What to Look for to Make Value in Signing a Contract

Putting the pen to paper can always be a nerve-wracking experience, especially that first time as a brewery owner. It can be a contract for hops, linens, cleaning supplies, or whatever it is that you want to make sure is done as a benefit for both sides of the agreement.

Matt Rowe, the Capital Projects Manager for MadTree Brewing, said he believes the single largest thing that the Cincinnati-based brewery has learned over the first nine years in business is that a contract needs to be mutually negotiated and beneficial to both parties before moving forward with anything.

“When we first started out as a business we were naive in asking for terms, modifications, or anything related to contracts with suppliers because we just didn’t feel like we were large enough, or had the ‘right’ to negotiate any of the terms,” he said. “What we have learned over time is that everything is negotiable when it comes to contracts and that suppliers will not be insulted by your desire to negotiate — in fact, they see it every day.”

He added that the best relationships between a company and supplier are those which are honest, open, and transparent during the entirety of the process from negotiation through to contract fulfillment.

​“​We’ve had one great hop supplier that we’ve worked with for years, and because of the transparency we’ve maintained in that partnership we’ve navigated issues from both sides of the relationship — as a buyer and as a supplier -—and come out stronger as a result​,” he said. “It has always been in our best interest as a business, to be honest when issues arise or mistakes are made, and to find a mutual path through them together.​“​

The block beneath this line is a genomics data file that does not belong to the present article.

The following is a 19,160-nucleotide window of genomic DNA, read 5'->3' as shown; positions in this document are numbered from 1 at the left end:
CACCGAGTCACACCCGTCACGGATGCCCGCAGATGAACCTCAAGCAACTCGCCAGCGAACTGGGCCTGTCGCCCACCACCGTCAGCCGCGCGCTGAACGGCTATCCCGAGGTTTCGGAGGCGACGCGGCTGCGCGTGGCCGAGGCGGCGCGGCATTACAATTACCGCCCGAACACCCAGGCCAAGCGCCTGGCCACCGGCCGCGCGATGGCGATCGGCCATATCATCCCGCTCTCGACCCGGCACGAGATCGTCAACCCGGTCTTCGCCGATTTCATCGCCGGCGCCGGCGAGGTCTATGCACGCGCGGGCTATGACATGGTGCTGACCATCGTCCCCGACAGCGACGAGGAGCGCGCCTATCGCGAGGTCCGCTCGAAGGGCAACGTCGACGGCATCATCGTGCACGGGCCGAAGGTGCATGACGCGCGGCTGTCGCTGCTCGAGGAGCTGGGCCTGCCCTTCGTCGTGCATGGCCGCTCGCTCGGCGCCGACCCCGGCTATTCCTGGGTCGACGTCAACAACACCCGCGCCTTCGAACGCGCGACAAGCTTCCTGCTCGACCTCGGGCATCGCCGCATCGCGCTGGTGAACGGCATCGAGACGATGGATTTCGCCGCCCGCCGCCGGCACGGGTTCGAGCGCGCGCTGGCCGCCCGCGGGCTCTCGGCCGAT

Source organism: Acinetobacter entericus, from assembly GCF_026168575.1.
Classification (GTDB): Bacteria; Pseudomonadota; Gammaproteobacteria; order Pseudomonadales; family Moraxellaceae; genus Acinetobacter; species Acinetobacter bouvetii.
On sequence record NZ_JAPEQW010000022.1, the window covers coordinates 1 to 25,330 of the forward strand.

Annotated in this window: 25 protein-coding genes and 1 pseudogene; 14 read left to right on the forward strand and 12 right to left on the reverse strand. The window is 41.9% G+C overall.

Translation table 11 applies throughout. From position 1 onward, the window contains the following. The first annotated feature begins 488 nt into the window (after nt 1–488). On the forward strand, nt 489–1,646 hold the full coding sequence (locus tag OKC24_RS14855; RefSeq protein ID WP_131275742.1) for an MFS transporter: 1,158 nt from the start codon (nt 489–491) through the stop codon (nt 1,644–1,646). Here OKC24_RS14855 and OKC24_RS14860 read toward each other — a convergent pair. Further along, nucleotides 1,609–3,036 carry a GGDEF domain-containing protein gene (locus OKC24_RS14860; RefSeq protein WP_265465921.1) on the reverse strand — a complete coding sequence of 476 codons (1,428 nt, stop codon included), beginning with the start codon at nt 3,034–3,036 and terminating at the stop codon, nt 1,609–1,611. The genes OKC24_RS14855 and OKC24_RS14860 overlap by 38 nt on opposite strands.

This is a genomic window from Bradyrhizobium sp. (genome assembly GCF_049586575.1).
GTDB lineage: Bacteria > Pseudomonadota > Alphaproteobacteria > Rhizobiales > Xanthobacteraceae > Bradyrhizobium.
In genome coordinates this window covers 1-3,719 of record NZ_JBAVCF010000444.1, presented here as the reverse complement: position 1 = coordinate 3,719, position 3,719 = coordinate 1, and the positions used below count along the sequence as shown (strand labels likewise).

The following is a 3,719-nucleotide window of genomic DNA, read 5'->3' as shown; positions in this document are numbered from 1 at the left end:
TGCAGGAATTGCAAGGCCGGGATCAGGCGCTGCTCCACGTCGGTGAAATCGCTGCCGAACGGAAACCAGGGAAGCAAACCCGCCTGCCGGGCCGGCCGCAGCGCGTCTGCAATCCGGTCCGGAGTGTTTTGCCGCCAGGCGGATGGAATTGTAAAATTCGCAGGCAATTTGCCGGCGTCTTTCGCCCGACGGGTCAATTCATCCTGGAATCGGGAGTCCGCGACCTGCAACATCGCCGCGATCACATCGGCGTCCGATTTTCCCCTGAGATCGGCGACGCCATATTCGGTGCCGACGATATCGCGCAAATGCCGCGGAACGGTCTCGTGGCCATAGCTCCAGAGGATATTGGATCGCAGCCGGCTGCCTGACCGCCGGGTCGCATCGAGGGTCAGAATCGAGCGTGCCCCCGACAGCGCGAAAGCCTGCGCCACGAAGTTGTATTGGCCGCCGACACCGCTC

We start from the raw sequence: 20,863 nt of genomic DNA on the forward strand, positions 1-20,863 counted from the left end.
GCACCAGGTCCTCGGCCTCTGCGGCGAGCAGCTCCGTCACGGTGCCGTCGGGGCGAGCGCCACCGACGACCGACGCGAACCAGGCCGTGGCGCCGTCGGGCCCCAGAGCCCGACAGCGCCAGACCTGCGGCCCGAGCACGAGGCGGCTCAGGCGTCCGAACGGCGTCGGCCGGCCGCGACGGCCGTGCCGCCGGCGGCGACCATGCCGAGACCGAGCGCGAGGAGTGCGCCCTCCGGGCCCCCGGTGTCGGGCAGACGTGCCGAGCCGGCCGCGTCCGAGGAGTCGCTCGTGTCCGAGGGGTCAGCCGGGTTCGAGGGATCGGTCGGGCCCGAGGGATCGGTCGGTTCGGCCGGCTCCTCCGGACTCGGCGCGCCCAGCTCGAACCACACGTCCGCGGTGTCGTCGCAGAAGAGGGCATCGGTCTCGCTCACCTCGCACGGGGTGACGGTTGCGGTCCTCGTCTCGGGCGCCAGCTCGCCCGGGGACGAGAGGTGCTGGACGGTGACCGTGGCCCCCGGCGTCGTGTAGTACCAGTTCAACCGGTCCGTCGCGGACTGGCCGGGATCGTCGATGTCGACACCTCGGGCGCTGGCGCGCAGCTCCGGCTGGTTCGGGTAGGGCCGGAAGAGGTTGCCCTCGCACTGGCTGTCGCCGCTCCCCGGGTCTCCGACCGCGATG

Fortunately, experts in the brewing industry ​like Rowe ​shared insights with Brewer on what to look for in contracts, why you should READ a contract, and who else should be in the negotiation.

Urban Artifact’s Brett Kollmann Baker said some questions you need to ask yourself are:

• How can I get out of this contract if the other end of the bargain is not upheld?

• What kind of teeth does this have if someone is trying to break a contract outside of the agreed-upon terms?

• ​In the case of property dealings​, do you have a first right of refusal and/or a first right of offer?

The focus shouldn’t ever solely be on price, ​Rowe said.

“You should look at the whole collection of terms​,” he said. “Many times where you can find ​‘​value​‘​ for your business​ —​ like longer payment terms for example​ —​ is something that a supplier may be much more willing to work with you on than purely on price.

​“​The name of the game is often to look beyond the surface level items to understand how both the purchaser and the supplier can find that middle ground.​“

If you are a new brewery or a brewery looking to expand your distribution, learn about franchise rights, said Untitled Art’s Levi Funk​.​

​“​In most states, franchise rights are written into state law, which the Brewers Association has a great state-by-state summary of​,” he pointed out. “Go read the state statute of the state you are looking to sign a distribution agreement within.​“

“Make sure you understand under what conditions you are bound to this agreement. ​‘No-contract​‘​ distribution agreements are de facto state law agreements. Unfortunately, state statute typically puts the burden of proof onto the supplier (i.e. ​you) and uses very ambiguous terms for separation.​“​